• Other additional ingredients may include antioxidants, and UV absorbers, and other stabilizers. Antioxidants include i) alkylated monophenols, for example: 2,6-di-tert-butyl-4-methylphenol, 2-tert-butyl-4,6-dimethylphenol, 2,6-di-tert-butyl-4-ethylphenol, 2,6-di-tert-butyl-4-n-butylphenol, 2,6-di-tert-butyl-4-isobutylphenol, 2,6-dicyclopentyl-4-methylphenol, 2-(alpha-methylcyclohexyl)-4,6 dimethylphenol, 2,6-di-octadecyl-4-methylphenol, 2,4,6,-tricyclohexyphenol, 2,6-di-tert-butyl-4-methoxymethylphenol; ii) alkylated hydroquinones, for example, 2,6-di-tert-butyl-4-methoxyphenol, 2,5-di-tert-butyl-hydroquinone, 2,5-di-tert-amyl-hydroquinone, 2,6-diphenyl-4octadecyloxyphenol; iii) hydroxylated thiodiphenyl ethers; iv) alkylidene-bisphenols; v) benzyl compounds, for example, 1,3,5-tris-(3,5-di-tert-butyl-4-hydroxybenzyl)-2,4,6-trimethylbenzene; vi) acylaminophenols, for example, 4-hydroxy-lauric acid anilide; vii) esters of beta-(3,5-di-tert-butyl-4-hydroxyphenol)-propionic acid with monohydric or polyhydric alcohols; viii) esters of beta-(5-tert-butyl-4-hydroxy-3-methylphenyl)-propionic acid with monohydric or polyhydric alcohols; vii) esters of beta-(5-tert-butyl-4-hydroxy-3-methylphenyl) propionic acid with mono-or polyhydric alcohols, e.g., with methanol, diethylene glycol, octadecanol, triethylene glycol, 1,6-hexanediol, pentaerythritol, neopentyl glycol, tris(hydroxyethyl) isocyanurate, thiodiethylene glycol, N,N-bis(hydroxyethyl) oxalic acid diamide. Typical, UV absorbers and light stabilizers include i) 2-(2′-hydroxyphenyl)-benzotriazoles, for example, the 5′methyl-,3′5′-di-tert-butyl-,5′-tert-butyl-,5′(1,1,3,3-tetramethylbutyl)-,5-chloro-3′,5′-di-tert-butyl-,5-chloro-3′tert-butyl-5′methyl-,3′sec-butyl-5′tert-butyl-,4′-octoxy,3′,5′-ditert-amyl-3′,5′-bis-(alpha, alpha-dimethylbenzyl)-derivatives; ii) 2.2 2-Hydroxy-benzophenones, for example, the 4-hydroxy-4-methoxy-,4-octoxy,4-decloxy-,4-dodecyloxy-,4-benzyloxy,4,2′,4′-trihydroxy-and 2′hydroxy-4,4′-dimethoxy derivative, and iii) esters of substituted and unsubstituted benzoic acids for example, phenyl salicylate, 4-tert-butylphenyl-salicilate, octylphenyl salicylate, dibenzoylresorcinol, bis(4-tert-butylbenzoyl)-resorcinol, benzoylresorcinol, 2,4-di-tert-butyl-phenyl-3,5-di-tert-butyl-4-hydroxybenzoate and hexadecyl-3,5-di-tert-butyl-4-hydroxybenzoate.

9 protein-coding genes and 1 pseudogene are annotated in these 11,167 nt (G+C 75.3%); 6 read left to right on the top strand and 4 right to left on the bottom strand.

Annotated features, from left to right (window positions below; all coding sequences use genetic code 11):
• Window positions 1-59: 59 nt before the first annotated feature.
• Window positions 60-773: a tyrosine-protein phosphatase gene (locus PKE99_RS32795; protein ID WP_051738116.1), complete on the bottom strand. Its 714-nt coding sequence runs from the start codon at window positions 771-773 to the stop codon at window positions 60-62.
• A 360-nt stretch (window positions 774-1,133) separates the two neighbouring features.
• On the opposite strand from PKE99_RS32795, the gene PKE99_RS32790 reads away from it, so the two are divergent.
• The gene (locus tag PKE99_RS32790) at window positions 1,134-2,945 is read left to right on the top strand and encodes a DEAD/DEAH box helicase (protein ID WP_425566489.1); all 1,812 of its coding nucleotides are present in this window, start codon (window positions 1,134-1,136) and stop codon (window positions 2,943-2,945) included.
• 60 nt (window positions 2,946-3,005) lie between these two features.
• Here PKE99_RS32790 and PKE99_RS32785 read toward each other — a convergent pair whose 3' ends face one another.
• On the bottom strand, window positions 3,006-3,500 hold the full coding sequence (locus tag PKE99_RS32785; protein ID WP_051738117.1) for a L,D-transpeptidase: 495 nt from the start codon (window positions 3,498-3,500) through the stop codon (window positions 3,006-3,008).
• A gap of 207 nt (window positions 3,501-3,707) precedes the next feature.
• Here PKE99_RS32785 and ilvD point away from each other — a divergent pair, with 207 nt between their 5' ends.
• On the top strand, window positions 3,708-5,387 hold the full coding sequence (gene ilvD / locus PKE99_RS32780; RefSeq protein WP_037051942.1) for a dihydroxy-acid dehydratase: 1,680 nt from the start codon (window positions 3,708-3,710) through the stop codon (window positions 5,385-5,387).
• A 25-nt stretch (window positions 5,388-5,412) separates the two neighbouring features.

• The composition can further comprise one or more anti-dripping agents, which prevent or retard the resin from dripping while the resin is subjected to burning conditions. Specific examples of such agents include silicone oils, silica (which also serves as a reinforcing filler), asbestos, and fibrillating-type fluorine-containing polymers. Examples of fluorine-containing polymers include fluorinated polyolefins such as, for example, poly(tetrafluoroethylene), tetrafluoroethylene/hexafluoropropylene copolymers, tetrafluoroethylene/ethylene copolymers, polyvinylidene fluoride, poly(chlorotrifluoroethylene), and the like, and mixtures comprising at least one of the foregoing anti-dripping agents. A preferred anti-dripping agent is poly(tetrafluroethylene). When used, an anti-dripping agent is present in an amount of about 0.02 to about 2 weight percent, and more preferably from about 0.05 to about 1 weight percent, based on the total weight of the composition.